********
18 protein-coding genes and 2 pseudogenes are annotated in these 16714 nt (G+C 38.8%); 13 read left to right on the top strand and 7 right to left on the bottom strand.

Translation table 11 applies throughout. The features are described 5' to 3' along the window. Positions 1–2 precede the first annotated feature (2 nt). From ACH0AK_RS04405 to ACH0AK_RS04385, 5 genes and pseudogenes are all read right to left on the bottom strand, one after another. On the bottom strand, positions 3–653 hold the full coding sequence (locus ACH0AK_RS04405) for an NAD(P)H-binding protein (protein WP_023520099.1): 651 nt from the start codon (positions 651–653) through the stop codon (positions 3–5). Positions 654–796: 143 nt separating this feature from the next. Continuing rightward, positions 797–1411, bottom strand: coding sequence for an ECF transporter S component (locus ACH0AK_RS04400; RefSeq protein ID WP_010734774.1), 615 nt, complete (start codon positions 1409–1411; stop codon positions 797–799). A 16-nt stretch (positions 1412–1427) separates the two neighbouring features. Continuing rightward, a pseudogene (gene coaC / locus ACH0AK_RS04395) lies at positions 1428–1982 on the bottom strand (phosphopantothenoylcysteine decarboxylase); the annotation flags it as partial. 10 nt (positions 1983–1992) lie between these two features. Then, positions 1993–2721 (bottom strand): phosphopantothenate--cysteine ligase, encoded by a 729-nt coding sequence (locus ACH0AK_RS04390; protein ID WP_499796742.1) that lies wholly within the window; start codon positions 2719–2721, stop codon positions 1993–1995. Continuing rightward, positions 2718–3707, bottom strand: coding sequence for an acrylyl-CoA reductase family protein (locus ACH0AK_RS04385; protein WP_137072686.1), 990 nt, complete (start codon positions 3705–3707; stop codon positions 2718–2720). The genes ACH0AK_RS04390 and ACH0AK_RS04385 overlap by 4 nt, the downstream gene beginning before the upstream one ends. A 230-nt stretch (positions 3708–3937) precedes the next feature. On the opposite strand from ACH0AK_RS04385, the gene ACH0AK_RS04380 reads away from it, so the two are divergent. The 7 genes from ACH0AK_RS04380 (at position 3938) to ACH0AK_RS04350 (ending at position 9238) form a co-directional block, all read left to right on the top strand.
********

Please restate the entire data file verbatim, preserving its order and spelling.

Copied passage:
18 protein-coding genes and 2 pseudogenes are annotated in these 16714 nt (G+C 38.8%); 13 read left to right on the top strand and 7 right to left on the bottom strand.

Translation table 11 applies throughout. The features are described 5' to 3' along the window. Positions 1–2 precede the first annotated feature (2 nt). From ACH0AK_RS04405 to ACH0AK_RS04385, 5 genes and pseudogenes are all read right to left on the bottom strand, one after another. On the bottom strand, positions 3–653 hold the full coding sequence (locus ACH0AK_RS04405) for an NAD(P)H-binding protein (protein WP_023520099.1): 651 nt from the start codon (positions 651–653) through the stop codon (positions 3–5). Positions 654–796: 143 nt separating this feature from the next. Continuing rightward, positions 797–1411, bottom strand: coding sequence for an ECF transporter S component (locus ACH0AK_RS04400; RefSeq protein ID WP_010734774.1), 615 nt, complete (start codon positions 1409–1411; stop codon positions 797–799). A 16-nt stretch (positions 1412–1427) separates the two neighbouring features. Continuing rightward, a pseudogene (gene coaC / locus ACH0AK_RS04395) lies at positions 1428–1982 on the bottom strand (phosphopantothenoylcysteine decarboxylase); the annotation flags it as partial. 10 nt (positions 1983–1992) lie between these two features. Then, positions 1993–2721 (bottom strand): phosphopantothenate--cysteine ligase, encoded by a 729-nt coding sequence (locus ACH0AK_RS04390; protein ID WP_499796742.1) that lies wholly within the window; start codon positions 2719–2721, stop codon positions 1993–1995. Continuing rightward, positions 2718–3707, bottom strand: coding sequence for an acrylyl-CoA reductase family protein (locus ACH0AK_RS04385; protein WP_137072686.1), 990 nt, complete (start codon positions 3705–3707; stop codon positions 2718–2720). The genes ACH0AK_RS04390 and ACH0AK_RS04385 overlap by 4 nt, the downstream gene beginning before the upstream one ends. A 230-nt stretch (positions 3708–3937) precedes the next feature. On the opposite strand from ACH0AK_RS04385, the gene ACH0AK_RS04380 reads away from it, so the two are divergent. The 7 genes from ACH0AK_RS04380 (at position 3938) to ACH0AK_RS04350 (ending at position 9238) form a co-directional block, all read left to right on the top strand.